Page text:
In this article I will review the steps needed to get IIS 7 (on Windows 2008 server) hosting ASP.NET pages. I cover the basic steps to set up IIS7 in a previous article at: https://jwcooney.wordpress.com/2011/08/17/iis-7-on-windows-7-setup-steps-to-get-iis-running-asp-net-files/
When working with a fresh installation of IIS 7 there are a few steps that need to be taken when setting up a new ASP.NET Web site. In this case I will show how to set up a new site running ASP.NET 2.0 that will use Windows Impersonation as an Authentication method.
1. First open IIS (‘Start’, then ‘All Control Panel Items’, then Administrative tools, then Internet Information Services (IIS) Manager).
2. For starters we will need to make sure ASP.NET 2.0 has been registered under the Application Pools section. The Application Pools section is right below the server name In IIS.
3. Left click Application Pools to view the existing pools. If no ASP.NET 2.0 Application Pool exists yet click the ‘Add Application Pool’ option and in the pop-up window enter a descriptive name, select the .NET 2 Framework Version, leave the Managed pipeline mode as ‘Integrated’, and click ‘OK’ to save the new pool.
If .NET 2.0 has not been installed on the Server it may not appear as an option under the dropdown list of available .NET framework versions, and in this case one will need to download and install it separately. Currently Microsoft hosts the download of the .NET Framework Version 2.0 Redistributable Package at:
4. When the new Application Pool has been created its credentials must be updated. Click the ‘Advanced Settings’ option for the newly created .NET 2.0 Application Pool. In the pop-up that appears scroll to the Process Model section, and in the ‘Identity’ option dropdown change the selection from the default ‘ApplicationPoolIdentity’ to ‘NetworkService’.
5. Once the new ASP.NET 2.0 Application pool has been set up a new Web site can be registered to use the Application Pool. Expand the ‘Sites’ node. The Default Web Site should appear and can be disabled.
6. Before a new site can be added in IIS, make sure to update the Domain Name Server with the new name of the Web site and map it to the new server.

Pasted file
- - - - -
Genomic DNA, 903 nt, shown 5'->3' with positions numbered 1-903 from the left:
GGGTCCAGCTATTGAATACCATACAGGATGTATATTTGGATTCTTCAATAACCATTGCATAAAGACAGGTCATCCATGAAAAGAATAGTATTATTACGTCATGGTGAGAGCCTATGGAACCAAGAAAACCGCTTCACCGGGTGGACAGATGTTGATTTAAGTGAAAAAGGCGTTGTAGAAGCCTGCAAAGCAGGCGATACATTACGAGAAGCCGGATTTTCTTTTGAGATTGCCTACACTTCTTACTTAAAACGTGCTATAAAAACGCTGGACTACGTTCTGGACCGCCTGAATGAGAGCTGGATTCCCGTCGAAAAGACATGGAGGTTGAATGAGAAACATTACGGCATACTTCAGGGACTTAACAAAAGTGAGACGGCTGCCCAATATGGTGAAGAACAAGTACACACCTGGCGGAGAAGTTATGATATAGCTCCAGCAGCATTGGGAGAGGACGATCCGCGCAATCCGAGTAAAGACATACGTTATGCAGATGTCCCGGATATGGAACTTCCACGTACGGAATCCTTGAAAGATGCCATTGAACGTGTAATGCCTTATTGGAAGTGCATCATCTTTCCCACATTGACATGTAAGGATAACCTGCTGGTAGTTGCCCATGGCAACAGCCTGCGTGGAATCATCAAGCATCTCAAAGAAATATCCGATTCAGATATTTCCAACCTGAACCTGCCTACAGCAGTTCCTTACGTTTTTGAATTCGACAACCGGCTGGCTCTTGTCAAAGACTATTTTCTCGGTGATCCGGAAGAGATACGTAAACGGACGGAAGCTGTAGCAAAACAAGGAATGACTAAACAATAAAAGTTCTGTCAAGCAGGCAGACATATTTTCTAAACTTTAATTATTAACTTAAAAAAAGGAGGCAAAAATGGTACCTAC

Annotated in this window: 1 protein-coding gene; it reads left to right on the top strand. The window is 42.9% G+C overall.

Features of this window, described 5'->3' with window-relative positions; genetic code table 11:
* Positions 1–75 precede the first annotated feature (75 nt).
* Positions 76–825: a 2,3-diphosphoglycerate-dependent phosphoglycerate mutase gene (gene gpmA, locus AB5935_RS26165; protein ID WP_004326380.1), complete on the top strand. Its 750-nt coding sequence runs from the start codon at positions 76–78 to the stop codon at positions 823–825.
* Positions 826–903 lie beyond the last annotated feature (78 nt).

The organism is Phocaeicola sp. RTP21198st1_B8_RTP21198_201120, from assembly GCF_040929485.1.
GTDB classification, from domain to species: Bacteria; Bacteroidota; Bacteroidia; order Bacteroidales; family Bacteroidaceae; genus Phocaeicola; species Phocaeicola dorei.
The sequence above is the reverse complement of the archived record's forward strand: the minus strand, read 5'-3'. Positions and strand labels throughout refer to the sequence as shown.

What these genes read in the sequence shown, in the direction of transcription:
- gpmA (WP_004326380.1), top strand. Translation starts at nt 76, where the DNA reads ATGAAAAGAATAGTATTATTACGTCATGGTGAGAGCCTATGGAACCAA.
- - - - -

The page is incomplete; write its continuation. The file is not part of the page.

7. Once a DNS mapping exists the new site can be registered in IIS. In the IIS MMC right click the ‘Sites’ node and select the ‘Add Web Site’ option.
8. In the pop-up Window that appears enter the new site name that was registered earlier in the DNS mapping for the server, and click the ‘Select’ button beside it to update the Application Pool from the default pool to the newly created ASP.NET 2.0 pool.
9. Below the name, enter the physical path on the server to the Web site and then click the button below labeled ‘Connect as…’ . In this case the default ‘Pass Through Authentication’. When Pass-Through Authentication is selected and the user is not authenticated IIS will use the application pool identity.
Setting the Application Pool to the Network Service Option and the Web site to use Pass-Through Authentication will force the site to authenticate the user against the network so the ASP.NET User.Identity option will correctly obtain the network account of the person browsing the Web site (the same way that clicking ‘integrated Windows authentication’ worked under the Directory Security tab in IIS 6). This is described nicely at the following URL:
Furthermore, once the Web site is created it is important to set the ‘Physical Path Credentials Logon Type’ (Found under ‘Manage Sites’, ‘Advanced Settings’. The default is plain text which is insecure, so we can change this to the ‘Network’ option which is better.
Google books has a good description of managing IIS 7 Web security:
10. Below the ‘Connect as…’ option in the ‘Binding’ section leave the Type as ‘http’, and the IP address as ‘All Unassigned’ at port 80. However, under Host name enter the new site name that was registered earlier in the DNS mapping for the server.
11. Now Click the ‘OK’ button to create the new Web site. At this point the Web site should properly serve up ASP.NET 2.0 pages and should ensure that only valid network-authenticated users are able to access the Web site.
A good resource for further reading can be found at the Microsoft TechNet site: